FORCE Technology and LEGO develop coloured plastic surfaces without use of environmentally problematic dyes or colour pigments as part of a research project on plastics by the Højteknologifonden.

When the wings of the butterfly are radiant, it is actually the fine surface structures in the wing that make us see characteristically strong colours. This type of structural colour effect without use of dyes is imitated by FORCE Technology and LEGO in co-operation by use of nanostructures.

New technology with less environmental load

Nanotechnology provides new possibilities of creating visual effects, including iridescence, decoration and reflecting surfaces and reducing the amount of environmentally problematic material in the production significantly.

Today it is almost possible to imitate the colour properties of the butterfly’s wing on plane plastic surfaces. But by use of new technology we can create nanostructures on curved surfaces such as e.g. the head of a LEGO figure.

The secret is to shape traditional plastic materials in moulds with special nanostructured surfaces, which are then replicated on the plastic items. The surface will then reflect light that to the human eye looks like colours.

FORCE Technology has invested in a new and very advanced optical 3D microscope that can visualise and measure even very small structures over a large area. The microscope is the only one of its kind in Denmark and it is quite essential to the technological development of the injection moulding moulds and process.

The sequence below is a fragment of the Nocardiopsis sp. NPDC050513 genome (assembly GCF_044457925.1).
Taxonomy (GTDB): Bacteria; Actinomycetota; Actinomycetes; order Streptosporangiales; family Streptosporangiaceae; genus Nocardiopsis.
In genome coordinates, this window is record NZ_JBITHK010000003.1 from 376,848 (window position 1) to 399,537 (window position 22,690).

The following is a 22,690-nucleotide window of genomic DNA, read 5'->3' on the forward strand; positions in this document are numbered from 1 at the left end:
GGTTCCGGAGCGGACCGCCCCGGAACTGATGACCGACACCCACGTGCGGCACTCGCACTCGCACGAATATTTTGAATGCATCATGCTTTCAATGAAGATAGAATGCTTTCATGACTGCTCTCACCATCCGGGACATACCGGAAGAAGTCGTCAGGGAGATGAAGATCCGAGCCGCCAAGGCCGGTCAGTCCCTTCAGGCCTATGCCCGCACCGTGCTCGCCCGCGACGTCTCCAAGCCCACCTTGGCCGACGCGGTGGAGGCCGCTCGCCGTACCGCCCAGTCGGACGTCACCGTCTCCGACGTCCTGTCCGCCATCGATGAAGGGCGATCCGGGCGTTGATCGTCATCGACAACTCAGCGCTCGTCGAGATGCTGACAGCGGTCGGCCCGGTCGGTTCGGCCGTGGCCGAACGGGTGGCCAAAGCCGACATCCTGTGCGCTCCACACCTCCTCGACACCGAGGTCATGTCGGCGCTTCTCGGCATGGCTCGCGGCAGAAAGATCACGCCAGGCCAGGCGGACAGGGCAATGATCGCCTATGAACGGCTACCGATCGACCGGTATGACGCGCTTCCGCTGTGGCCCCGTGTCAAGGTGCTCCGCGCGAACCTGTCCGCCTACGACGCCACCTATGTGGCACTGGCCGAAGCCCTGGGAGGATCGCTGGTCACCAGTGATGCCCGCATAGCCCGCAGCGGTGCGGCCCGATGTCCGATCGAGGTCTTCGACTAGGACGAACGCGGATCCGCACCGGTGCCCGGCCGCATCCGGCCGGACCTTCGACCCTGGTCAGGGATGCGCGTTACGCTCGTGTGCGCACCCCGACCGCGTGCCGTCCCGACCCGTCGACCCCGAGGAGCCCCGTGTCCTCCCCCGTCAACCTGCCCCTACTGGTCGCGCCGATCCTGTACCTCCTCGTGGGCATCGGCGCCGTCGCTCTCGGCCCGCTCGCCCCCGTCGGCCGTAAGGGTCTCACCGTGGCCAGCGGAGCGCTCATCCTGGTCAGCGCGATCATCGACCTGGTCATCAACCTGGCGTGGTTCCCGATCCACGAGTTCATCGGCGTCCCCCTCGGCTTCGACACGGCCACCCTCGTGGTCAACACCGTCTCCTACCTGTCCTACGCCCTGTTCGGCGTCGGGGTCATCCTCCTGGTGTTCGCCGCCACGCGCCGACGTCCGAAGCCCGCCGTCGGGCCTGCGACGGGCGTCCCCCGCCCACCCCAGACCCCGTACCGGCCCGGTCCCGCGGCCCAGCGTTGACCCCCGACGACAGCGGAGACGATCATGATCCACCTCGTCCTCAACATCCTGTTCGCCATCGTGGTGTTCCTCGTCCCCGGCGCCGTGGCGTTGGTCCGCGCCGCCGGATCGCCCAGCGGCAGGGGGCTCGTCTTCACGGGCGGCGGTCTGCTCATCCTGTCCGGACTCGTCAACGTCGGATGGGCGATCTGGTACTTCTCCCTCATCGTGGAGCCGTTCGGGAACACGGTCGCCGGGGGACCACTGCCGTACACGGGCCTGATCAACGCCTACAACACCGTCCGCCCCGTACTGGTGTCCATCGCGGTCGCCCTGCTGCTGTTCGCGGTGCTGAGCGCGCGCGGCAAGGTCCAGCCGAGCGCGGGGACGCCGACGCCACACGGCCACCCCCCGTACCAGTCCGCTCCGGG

Focus on plastic with support from the Højteknologifonden (The Danish National Advanced Technology Foundation).

FORCE Technology is a partner in the four-year long project Nanoplast, supported by the Danish National Advanced Technology Foundation, of which the LEGO project is a part. FORCE Technology’s participation is due to many years’ surface characterisation and intense increased focus on plastic technology.

The total four year research project includes perspectives such as plastic surfaces with optical properties and self-cleaning plastic surfaces. It is the Danish National Advanced Technology Foundation’s highest financial stake to date, and among other it involves The Technical University of Denmark, DBI Plastics, NIL Technology, ToolPartners, InMold Biosystems, SE Design and the plastics industry in Denmark.

LEGO is provided with a new perspective – Nature feels better

Senior Director Per Høvsgaard from LEGO expects a lot of the new plastic surfaces: “With LEGO our goal is to leave nature in better shape than when we took it over. Therefore this project is very interesting to us. We hope that at some point we can start a production without adding colour to the LEGO bricks at all! This way we take another step toward our goal and at the same time we decrease our production costs. With the use of nanoplastics we will obtain a faster production flow by use of significantly less raw materials”.

This project entails making us richer when we end it than when we entered it”, continues Per Høvsgaard. “Just participating in the network with other companies provide us with the possibility of challenging our present technology. Our tools’ manufacturing will be checked and we get competent feedback from an accredited laboratory that reviews our test methods in search for optimisation”.

"Another aspect is the possibility of recycling plastics. We expect shortages in raw materials and can already now see that it would be easier for us to recycle plastic materials with the nanostructures instead of plastic materials with added colouring”, concludes Per Høvsgaard from LEGO.